Over a decade ago I was inspired by a revered and popular public figure who ran their first marathon sometime after turning 40. I said, "I'd like to do that one day - run a marathon - sometime in my 40's". Fast forward to November 3rd, 2010, and within minutes of the clock striking midnight, I cried myself to sleep. I had turned 40. My tears were not due to the actual number, but over the fact that my life didn't look like what I thought it would at this age. I was childless despite every effort not to be, and behind closed doors I was hopeless and lifeless. I had many broken dreams and a broken spirit to match.

A month after turning 40 I remembered my words all those years ago and asked my health care practitioner whether I'd be physically able to run a marathon (especially being 20kg / 45 pounds overweight), and if so - how long would I need to prepare. He replied, "12 months". I asked, "Would 11 be okay?" He nodded. That night I registered for the New York City Marathon and the next morning, I started my training program (which was written for me by an expert in aerobic endurance training). To ensure nothing stopped me from realising my dream (like luck in the lottery selection process), I registered with a charity and have a guaranteed place. I now have 9 months to go before I head to New York and realise my dream - running the marathon, three days after my 41st birthday.

This is my journey...

Sunday, 29 January 2012

I did it.

It's been over 2 and a half months since this photo was taken and (uncannily) 9-months since my last post. I have been wanting to say so much, and yet have said so little.

Embarking on my journey towards the New York marathon was the best thing I have ever done for myself. It was like a giant mirror reflecting on patterns of my life. Obstacles that get in the way. Stories I tell myself to feel better and justify failure. And I was about to re-write a very well versed script...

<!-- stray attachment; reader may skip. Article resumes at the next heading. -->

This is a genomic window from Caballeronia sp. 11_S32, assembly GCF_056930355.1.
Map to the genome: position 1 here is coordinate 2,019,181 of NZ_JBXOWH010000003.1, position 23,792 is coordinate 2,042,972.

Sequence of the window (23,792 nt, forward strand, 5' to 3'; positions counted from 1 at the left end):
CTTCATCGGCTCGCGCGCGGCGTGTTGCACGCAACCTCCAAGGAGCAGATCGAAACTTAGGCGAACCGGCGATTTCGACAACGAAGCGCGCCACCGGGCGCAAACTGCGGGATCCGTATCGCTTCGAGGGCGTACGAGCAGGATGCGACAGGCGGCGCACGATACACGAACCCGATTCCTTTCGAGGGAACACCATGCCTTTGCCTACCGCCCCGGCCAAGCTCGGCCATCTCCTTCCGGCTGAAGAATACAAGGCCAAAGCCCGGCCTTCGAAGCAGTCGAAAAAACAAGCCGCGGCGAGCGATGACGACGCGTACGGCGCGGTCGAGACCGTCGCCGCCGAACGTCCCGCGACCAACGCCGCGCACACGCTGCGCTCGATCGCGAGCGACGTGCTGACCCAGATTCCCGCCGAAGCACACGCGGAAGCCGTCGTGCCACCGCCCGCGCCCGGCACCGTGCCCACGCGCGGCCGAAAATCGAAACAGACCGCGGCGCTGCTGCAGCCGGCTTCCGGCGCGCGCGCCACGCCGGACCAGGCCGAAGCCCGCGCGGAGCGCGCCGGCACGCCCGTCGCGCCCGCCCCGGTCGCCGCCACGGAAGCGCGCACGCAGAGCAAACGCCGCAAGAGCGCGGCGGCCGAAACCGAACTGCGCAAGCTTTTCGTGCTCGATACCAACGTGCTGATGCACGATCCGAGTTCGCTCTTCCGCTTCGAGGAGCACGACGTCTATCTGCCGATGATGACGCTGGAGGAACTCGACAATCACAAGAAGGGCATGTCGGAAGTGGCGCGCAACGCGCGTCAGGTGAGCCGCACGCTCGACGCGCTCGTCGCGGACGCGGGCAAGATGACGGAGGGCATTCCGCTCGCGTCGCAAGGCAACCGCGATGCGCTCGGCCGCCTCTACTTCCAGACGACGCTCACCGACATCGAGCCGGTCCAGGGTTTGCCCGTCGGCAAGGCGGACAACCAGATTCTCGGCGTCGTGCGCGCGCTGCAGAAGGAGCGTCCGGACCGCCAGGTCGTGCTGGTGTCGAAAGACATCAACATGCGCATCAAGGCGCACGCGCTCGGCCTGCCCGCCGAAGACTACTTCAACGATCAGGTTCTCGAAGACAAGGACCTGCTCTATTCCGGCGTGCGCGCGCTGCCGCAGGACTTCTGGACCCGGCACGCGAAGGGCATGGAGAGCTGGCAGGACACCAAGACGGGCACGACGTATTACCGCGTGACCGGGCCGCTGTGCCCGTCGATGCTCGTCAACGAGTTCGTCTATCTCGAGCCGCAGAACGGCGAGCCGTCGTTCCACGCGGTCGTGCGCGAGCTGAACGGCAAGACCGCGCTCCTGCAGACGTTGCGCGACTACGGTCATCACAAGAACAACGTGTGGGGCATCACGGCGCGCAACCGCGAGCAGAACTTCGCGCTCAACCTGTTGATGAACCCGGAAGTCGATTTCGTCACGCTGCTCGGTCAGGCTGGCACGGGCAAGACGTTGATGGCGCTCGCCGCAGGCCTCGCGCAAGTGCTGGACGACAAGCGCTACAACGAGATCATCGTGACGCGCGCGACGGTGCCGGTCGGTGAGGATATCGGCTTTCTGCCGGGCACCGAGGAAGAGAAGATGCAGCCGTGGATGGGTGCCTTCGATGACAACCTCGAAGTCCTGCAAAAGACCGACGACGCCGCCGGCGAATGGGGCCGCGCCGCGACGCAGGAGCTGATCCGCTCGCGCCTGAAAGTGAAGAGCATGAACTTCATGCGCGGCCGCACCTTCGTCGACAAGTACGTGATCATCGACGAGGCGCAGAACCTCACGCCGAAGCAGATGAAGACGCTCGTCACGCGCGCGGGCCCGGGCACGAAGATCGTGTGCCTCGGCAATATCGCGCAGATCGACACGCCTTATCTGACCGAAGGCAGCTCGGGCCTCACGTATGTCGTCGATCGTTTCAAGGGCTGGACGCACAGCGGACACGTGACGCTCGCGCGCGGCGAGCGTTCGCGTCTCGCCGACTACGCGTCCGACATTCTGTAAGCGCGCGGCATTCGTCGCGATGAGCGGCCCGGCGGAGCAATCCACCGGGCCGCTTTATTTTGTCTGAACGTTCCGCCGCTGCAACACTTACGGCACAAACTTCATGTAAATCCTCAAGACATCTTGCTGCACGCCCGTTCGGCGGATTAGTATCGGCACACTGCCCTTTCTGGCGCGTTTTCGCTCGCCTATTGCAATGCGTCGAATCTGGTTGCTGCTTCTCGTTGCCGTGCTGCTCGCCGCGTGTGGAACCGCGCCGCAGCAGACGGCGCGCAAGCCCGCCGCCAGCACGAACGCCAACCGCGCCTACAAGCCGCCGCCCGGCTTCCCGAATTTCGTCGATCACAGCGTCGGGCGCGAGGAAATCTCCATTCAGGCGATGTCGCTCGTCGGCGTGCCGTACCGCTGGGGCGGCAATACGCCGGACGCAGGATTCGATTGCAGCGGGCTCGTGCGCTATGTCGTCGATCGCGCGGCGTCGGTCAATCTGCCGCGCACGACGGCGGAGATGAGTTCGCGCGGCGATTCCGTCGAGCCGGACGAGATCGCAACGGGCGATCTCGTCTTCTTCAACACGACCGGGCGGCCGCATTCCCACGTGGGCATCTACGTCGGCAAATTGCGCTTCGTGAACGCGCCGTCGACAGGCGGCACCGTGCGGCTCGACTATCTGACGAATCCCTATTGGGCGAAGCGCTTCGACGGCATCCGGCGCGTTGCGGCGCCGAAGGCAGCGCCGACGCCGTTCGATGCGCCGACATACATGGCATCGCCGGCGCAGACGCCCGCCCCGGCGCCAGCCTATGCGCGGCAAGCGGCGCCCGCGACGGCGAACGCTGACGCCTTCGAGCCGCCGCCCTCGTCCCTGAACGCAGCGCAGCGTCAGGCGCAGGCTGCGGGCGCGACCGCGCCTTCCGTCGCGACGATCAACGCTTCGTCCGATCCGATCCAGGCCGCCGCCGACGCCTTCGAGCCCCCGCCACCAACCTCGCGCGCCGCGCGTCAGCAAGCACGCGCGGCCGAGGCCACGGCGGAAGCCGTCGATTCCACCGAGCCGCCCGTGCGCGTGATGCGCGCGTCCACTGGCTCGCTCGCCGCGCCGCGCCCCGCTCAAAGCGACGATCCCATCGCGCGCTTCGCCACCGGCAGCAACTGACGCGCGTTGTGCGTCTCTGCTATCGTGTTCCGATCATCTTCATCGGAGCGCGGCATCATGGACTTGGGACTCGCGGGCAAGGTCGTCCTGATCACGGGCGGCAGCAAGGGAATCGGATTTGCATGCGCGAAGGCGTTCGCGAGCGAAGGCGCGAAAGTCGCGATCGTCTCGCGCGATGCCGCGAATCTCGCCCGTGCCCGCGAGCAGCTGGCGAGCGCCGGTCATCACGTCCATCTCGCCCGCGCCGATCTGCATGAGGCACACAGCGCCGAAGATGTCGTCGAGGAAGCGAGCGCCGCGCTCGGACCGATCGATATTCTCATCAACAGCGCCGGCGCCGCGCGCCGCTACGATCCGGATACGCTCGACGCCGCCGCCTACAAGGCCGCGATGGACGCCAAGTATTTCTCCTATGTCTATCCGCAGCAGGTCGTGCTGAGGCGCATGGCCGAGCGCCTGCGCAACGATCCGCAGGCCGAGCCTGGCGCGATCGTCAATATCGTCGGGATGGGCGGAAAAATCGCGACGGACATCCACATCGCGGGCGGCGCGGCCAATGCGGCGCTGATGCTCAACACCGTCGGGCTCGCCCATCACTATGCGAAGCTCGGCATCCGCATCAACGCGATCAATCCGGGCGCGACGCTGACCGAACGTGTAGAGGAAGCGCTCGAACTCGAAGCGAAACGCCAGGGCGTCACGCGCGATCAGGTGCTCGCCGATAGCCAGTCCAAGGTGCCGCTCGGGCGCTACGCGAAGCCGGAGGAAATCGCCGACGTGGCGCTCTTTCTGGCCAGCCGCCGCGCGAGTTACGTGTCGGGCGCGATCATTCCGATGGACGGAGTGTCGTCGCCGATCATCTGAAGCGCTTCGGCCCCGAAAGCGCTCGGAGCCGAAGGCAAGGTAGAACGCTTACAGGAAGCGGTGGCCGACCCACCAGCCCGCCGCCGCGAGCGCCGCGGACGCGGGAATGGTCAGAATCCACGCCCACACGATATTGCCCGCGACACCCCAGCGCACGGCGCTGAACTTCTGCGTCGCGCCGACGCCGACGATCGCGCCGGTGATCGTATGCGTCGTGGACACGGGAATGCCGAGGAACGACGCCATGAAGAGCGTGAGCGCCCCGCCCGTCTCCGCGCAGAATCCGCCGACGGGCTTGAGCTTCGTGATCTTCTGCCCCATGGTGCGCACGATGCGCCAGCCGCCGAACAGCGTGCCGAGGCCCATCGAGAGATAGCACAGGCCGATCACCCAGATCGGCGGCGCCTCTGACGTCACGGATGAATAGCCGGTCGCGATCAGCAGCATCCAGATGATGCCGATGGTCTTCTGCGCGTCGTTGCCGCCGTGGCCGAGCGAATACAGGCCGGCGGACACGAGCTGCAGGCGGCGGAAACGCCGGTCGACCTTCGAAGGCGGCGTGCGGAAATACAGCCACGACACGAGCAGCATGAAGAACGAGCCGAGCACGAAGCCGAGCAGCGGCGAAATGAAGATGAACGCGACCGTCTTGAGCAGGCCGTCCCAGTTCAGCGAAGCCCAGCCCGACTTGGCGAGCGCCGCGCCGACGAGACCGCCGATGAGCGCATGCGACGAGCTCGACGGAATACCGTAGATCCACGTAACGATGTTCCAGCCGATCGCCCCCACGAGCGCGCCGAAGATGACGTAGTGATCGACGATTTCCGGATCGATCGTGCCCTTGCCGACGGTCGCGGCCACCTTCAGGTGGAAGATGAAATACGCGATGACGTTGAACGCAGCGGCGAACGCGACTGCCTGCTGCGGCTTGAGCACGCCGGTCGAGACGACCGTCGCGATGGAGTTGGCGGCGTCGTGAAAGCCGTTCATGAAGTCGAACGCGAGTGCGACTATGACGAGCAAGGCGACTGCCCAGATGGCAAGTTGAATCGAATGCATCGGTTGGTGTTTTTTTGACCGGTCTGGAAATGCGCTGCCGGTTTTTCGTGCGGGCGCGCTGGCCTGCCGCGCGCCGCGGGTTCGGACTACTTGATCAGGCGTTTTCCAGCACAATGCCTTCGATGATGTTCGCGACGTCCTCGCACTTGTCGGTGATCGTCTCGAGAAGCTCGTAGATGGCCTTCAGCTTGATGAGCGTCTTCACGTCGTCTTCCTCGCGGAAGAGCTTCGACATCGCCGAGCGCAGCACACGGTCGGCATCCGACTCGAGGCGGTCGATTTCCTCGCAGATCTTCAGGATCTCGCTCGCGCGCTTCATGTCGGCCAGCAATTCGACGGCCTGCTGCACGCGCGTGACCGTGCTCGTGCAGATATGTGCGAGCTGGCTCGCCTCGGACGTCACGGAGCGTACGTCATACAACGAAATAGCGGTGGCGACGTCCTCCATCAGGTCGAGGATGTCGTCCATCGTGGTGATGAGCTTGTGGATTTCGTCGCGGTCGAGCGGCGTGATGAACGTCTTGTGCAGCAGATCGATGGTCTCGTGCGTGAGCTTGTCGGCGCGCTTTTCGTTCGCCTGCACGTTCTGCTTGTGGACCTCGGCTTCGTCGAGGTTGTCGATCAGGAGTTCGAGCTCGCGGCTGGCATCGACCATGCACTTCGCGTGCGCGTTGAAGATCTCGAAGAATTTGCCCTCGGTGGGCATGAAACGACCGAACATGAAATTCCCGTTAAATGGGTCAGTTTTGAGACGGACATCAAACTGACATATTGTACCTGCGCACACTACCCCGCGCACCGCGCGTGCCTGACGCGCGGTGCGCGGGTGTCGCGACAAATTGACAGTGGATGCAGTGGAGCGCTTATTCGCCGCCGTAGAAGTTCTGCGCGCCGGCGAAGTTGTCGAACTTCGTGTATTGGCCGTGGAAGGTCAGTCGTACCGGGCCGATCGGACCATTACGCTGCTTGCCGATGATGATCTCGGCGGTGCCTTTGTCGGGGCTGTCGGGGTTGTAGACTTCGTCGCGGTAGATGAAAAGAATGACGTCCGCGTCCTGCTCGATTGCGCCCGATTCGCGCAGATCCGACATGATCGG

I retreated into my shell and with each day absent from my beloved blog - the harder it was to write. So many demons reared their ugly heads and in September last year - I had hit an all time low. I was injured. Unable to train. STILL overweight. Full of self loathing and quite simply, felt like the biggest loser of all time - and not the "win $250,000 for losing weight" kind of loser.

Long story short - I altered my script and overcame a number of emotional and financial obstacles to get myself to New York, not knowing whether I was physically capable of even walking the marathon. My biggest breakthrough was to start something that I did not know whether I could finish. I've always had safe bets on myself so this in itself was BIG.

My first goal was to start. When I heard about the coveted finisher medals, I quickly established my second goal - to finish. In the plethora of information I remember reading that the marathon 'ended' at 7pm. So I had just over 8 hours to complete the course. This became my third goal.

When the gun went off, I started walking over the famous Staton Island bridge that appears on all the NYC marathon promo photos. I thought to myself "I am here. I am doing it. This is it. This is the New York City marathon... I have to AT LEAST run one mile." So I did. I continued to alternate walk one, run one (mile) till the 16-mile marker (25km), then ended up running the last 10+ miles (16.4km) to the finish line.

At the end of the day, I ended up running over 18 and a half miles (30km) over the course of the marathon. A total distance of 26.2 miles (42.16km) in my official time of 6 hours, 48 minutes and 59 seconds. Despite my knee hurting the entire distance, I learned to run like a fairy and just keep going. I was completely beside myself with what I had done - I more than exceeded my expectations.

Since returning home, I have spent time organising my life, clearing clutter and defining my direction in life. I still have my ups and downs but there is a quiet confidence in me. I have a lot to process and I am just allowing myself to move through it and look forward to emerging on the other side with a new challenge in sight.

So in case you were wondering... yes, I did it.

Until we meet again (don't know where, don't know when) ... keep your dreams alive by kicking goals and in between - give yourself permission to tie up loose ends, go through old boxes and put yourself back on course.

Grace xx
New York City Marathoner